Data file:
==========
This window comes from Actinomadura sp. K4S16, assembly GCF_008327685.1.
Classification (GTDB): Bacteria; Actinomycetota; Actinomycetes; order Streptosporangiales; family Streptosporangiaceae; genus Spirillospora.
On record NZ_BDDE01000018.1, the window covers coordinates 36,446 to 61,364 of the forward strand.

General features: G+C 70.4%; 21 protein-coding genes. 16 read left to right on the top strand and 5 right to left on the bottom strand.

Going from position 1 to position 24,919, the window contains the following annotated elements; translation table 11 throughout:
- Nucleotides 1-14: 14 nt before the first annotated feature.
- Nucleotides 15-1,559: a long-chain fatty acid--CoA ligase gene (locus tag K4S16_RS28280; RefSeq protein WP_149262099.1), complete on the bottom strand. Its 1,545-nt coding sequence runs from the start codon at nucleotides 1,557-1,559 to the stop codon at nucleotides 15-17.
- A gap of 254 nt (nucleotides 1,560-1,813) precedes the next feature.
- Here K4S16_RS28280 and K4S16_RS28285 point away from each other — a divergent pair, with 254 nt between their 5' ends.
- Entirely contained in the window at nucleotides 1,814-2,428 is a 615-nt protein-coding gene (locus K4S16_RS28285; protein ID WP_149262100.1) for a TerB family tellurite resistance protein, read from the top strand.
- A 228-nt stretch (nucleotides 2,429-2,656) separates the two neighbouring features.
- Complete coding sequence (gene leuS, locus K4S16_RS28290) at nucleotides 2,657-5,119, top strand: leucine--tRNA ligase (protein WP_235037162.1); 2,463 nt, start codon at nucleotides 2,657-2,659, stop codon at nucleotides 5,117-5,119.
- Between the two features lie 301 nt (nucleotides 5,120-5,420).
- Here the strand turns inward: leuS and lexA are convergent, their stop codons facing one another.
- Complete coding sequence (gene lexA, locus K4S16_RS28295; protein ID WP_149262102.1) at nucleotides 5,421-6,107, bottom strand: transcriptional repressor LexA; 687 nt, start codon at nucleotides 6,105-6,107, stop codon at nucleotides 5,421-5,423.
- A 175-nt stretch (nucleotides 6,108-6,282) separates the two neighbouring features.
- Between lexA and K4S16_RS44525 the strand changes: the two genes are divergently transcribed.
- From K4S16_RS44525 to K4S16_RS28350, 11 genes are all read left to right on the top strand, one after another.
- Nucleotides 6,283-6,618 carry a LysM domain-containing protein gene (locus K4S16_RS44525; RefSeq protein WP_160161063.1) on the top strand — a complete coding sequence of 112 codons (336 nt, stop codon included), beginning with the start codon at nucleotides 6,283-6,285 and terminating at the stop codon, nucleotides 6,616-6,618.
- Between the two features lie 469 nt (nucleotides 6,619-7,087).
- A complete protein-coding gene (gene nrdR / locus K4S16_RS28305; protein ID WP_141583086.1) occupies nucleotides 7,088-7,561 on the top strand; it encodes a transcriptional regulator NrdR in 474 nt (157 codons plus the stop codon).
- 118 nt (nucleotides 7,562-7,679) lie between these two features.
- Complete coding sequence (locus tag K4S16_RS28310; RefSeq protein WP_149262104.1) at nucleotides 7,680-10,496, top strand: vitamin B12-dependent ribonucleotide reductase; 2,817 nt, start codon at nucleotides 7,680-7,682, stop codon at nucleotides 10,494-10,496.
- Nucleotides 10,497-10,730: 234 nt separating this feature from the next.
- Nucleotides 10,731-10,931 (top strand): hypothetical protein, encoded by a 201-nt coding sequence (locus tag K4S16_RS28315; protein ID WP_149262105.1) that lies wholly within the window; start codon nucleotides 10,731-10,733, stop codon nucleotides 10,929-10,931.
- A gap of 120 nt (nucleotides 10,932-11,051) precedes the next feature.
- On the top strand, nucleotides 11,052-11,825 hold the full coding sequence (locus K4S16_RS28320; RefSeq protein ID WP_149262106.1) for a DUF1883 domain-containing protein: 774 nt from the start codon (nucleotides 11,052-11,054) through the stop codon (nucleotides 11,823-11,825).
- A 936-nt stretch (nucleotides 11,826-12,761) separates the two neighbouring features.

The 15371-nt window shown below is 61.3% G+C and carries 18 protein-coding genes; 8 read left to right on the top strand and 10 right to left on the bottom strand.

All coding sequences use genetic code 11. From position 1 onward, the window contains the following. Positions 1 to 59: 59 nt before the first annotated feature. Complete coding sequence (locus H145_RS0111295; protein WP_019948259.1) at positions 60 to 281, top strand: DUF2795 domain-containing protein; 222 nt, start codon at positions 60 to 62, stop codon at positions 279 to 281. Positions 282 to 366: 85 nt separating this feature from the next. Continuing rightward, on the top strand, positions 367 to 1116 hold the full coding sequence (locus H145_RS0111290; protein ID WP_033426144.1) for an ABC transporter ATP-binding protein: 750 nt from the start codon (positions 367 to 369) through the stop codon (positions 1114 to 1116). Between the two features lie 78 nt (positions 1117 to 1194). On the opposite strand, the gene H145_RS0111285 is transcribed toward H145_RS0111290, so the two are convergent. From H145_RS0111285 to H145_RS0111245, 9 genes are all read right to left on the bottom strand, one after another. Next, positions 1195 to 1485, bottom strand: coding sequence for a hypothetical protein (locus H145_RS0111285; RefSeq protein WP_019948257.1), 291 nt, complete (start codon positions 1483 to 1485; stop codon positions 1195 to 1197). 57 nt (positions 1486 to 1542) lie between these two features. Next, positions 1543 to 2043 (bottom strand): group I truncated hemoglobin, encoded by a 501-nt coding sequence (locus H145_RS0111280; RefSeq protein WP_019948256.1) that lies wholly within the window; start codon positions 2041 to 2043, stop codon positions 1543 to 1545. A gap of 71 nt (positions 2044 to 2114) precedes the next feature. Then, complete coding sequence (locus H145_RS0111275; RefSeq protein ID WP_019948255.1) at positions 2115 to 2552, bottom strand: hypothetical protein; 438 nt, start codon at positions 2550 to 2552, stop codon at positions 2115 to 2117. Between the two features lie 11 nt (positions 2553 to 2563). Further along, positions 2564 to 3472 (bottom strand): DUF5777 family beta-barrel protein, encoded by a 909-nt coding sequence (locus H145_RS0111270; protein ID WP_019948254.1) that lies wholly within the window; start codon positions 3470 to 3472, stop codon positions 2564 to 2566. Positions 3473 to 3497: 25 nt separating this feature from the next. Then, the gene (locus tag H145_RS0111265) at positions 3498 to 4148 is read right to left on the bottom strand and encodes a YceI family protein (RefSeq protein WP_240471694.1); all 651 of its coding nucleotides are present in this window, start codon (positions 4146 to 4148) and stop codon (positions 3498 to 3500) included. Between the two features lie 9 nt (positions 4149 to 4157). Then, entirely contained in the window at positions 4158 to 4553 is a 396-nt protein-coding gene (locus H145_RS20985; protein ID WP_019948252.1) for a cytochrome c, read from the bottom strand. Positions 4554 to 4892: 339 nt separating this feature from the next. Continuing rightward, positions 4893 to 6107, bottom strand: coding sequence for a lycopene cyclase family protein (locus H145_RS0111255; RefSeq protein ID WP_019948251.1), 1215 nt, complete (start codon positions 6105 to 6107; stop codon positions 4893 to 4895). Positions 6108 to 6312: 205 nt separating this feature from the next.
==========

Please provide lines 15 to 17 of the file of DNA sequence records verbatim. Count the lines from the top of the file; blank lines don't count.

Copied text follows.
- Complete coding sequence (gene lexA, locus K4S16_RS28295; protein ID WP_149262102.1) at nucleotides 5,421-6,107, bottom strand: transcriptional repressor LexA; 687 nt, start codon at nucleotides 6,105-6,107, stop codon at nucleotides 5,421-5,423.
- A 175-nt stretch (nucleotides 6,108-6,282) separates the two neighbouring features.
- Between lexA and K4S16_RS44525 the strand changes: the two genes are divergently transcribed.